Love My Tools!


  • QUILT MONTH at the Fayetteville Public Library! Every Wednesday in June 6-7:30  June 4: Antique Quilts
    June 11: Contemporary Quilts
    June 18: Memory and Scrapbook Quilts
    June 25: Hands On Quilting–Make a small log cabin block. Everyone welcome.

 Love My Tools!

“I feel energized when working with tools that are beautiful and have stood the test of time.” Bernard Maisner, skilled calligrapher featured in MS Living November 2012


I do feel energized when I sew and create on this lovely cast iron machine. Sitting quietly, I guide the fabrics with my hands as my feet create the up and down rhythm needed to move the needle and join the fabric in a sturdy lock stitch.  I feel the energy of creativity. I feel connected to the generations of women who played with the alchemy of sewing. We are making magic! And, this simple machine I am propelling could last hundreds of years if properly cared for. I admire my sewing machine’s function, yes. My eyes enjoy the sensuous lines and the gilt letters and scroll work common in another era. My work horse is beautiful, not plastic.

Connecting to the animate and inanimate objects around us comes easily to humans. We depend on our homes for shelter and on food for nourishment and on vehicles to transport us. But to find satisfaction in our lives can be a challenge. What part does the “craze for machines” play in that challenge?

In 1909, the young Indian scholar Mohandas K Gandhi was returning from England and wrote Hind Swaraj or Indian Home Rule detailing his view of the problems facing his modern world. The book was immediately banned by the British who ruled the continent of India at that time. This excerpt about the usefulness of machines seems equally relevant today, over 100 years later, as the corporations and machinery dominate our lives:

“How can I be [against machinery] when I know that even this body is a most delicate piece of machinery? The spinning wheel is a machine, a little toothpick is a machine. What I object to is the craze for machinery, not machinery as such. The craze is for what they call labor saving machinery. Men go on saving labor till thousands are without work and thrown on the open streets to die of starvation. I want to save time and labor not for a fraction of mankind but for all. I want the concentration of wealth, not in the hands of a few, but in the hands of all. Today machinery merely helps a few to ride on the backs of millions. The impetus behind it all is not the philanthropy to save labor, but greed. It is against this constitution of things that I am fighting with all my might …. The supreme consideration is man. The machine should not tend to atrophy the limbs of man. For instance, I would make intelligent exceptions. Take the case of Singer’s Sewing Machine. It is one of the few useful things ever invented, and there is a romance about the device itself.” See Gandhi’s complete 1909 book here:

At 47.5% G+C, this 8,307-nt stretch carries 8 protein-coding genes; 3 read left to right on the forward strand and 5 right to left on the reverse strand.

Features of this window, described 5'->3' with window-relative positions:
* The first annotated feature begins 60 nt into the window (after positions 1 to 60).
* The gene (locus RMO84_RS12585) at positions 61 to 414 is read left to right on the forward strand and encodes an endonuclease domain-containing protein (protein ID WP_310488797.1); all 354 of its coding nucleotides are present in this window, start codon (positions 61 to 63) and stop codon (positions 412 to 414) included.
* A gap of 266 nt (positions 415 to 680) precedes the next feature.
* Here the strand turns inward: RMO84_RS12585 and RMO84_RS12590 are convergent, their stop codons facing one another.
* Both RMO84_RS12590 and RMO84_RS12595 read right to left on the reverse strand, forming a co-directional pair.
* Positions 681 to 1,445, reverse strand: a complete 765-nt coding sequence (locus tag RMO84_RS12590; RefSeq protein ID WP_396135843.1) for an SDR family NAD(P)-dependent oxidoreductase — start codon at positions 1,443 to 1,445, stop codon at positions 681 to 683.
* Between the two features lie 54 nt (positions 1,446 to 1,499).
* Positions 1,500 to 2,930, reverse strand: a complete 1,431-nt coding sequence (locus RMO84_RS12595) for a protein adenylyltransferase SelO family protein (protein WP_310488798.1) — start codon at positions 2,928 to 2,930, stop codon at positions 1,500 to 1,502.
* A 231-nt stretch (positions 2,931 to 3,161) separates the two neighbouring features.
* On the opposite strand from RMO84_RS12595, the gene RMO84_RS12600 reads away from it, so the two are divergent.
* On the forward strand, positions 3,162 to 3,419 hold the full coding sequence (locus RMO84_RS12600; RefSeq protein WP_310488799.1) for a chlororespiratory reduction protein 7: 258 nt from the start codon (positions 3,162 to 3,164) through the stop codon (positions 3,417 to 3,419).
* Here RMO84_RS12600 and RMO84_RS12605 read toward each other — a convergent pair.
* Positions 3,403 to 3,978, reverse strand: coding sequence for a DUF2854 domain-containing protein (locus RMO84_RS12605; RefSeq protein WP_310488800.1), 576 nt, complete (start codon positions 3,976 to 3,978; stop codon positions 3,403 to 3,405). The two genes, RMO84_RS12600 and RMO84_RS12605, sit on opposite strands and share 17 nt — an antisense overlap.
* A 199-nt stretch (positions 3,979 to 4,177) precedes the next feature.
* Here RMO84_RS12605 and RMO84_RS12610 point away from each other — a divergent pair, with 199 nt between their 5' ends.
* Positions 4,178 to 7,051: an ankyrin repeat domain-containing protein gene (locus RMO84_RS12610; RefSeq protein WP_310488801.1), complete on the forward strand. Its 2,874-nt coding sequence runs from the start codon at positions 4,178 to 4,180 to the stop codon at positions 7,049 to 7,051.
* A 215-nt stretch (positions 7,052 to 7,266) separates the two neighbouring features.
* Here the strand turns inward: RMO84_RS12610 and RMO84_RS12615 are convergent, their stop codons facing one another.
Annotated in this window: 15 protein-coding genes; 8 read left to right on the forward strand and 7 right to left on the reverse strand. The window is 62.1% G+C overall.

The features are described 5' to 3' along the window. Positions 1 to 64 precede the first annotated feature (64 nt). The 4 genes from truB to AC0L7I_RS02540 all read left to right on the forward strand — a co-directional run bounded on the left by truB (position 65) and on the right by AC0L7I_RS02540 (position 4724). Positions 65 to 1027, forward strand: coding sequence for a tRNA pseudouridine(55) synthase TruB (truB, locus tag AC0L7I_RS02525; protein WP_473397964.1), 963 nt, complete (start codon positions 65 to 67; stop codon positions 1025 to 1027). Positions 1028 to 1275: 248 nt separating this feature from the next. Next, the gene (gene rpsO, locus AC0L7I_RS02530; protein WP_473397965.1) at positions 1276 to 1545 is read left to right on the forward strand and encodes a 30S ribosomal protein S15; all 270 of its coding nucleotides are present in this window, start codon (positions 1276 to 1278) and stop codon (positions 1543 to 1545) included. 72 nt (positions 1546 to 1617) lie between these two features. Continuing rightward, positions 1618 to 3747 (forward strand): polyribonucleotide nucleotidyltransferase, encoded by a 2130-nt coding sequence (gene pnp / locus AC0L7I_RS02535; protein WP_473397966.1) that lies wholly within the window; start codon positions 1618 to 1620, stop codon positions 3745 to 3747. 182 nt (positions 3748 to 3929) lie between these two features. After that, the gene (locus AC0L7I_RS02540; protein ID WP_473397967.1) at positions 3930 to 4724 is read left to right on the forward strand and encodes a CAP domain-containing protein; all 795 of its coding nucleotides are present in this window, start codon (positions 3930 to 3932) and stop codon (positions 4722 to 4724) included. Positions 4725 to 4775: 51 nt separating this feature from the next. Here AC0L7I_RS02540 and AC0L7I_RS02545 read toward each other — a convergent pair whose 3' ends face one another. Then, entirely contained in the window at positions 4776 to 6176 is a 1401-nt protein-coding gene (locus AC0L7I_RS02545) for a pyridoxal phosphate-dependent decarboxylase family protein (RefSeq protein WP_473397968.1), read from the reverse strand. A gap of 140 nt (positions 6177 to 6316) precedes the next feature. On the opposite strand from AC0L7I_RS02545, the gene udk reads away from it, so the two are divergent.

The romance comes from the knowledge that by using a leather belt to connect the foot treadle to the balance wheel, I can pump the treadle and move the needle to sew a perfect lock stitch and sew almost anything. The simplicity of the machine is its elegance.

Prior to the invention of the sewing machine (treadle) in the mid 1850s, all clothing and bedding was produced in the home (usually by women and girls) and often began with the spinning of the linen fibers or carding of the wool to make yarn. Growing, harvesting and carding cotton was not any easier. An enormous amount of life energy was spent sewing for a household. Purchased fabric was a luxury. Learning to sew was a necessity. Powering a sewing needle with human-power was a revolution! In another section, Gandhi adds bicycles to his short list of helpful inventions.

My foot-powered Singer treadle sewing machine No.115 was made in 1921, three years after Gandhi wrote these words. I bought it for my 60th birthday in 2005. I will never know who used it before me. The only facts I know are that I bought it in Oklahoma and it was in excellent condition with its original instruction book. It had been separated from the original sewing cabinet, but I had a cabinet that fits it well. Since then I have bonded with this machine! I find it especially useful in the winter when the short days mean our solar electricity can be limited. I can use my treadle during daylight hours because it sits in front of a nine foot tall window giving me lots of light. Because my treadle sits near our trusty Harman woodstove I’m warm and content.

It seems the craze for machines and devices has accelerated and come to dominate the lives of millions on the planet–even endangering the planet itself.


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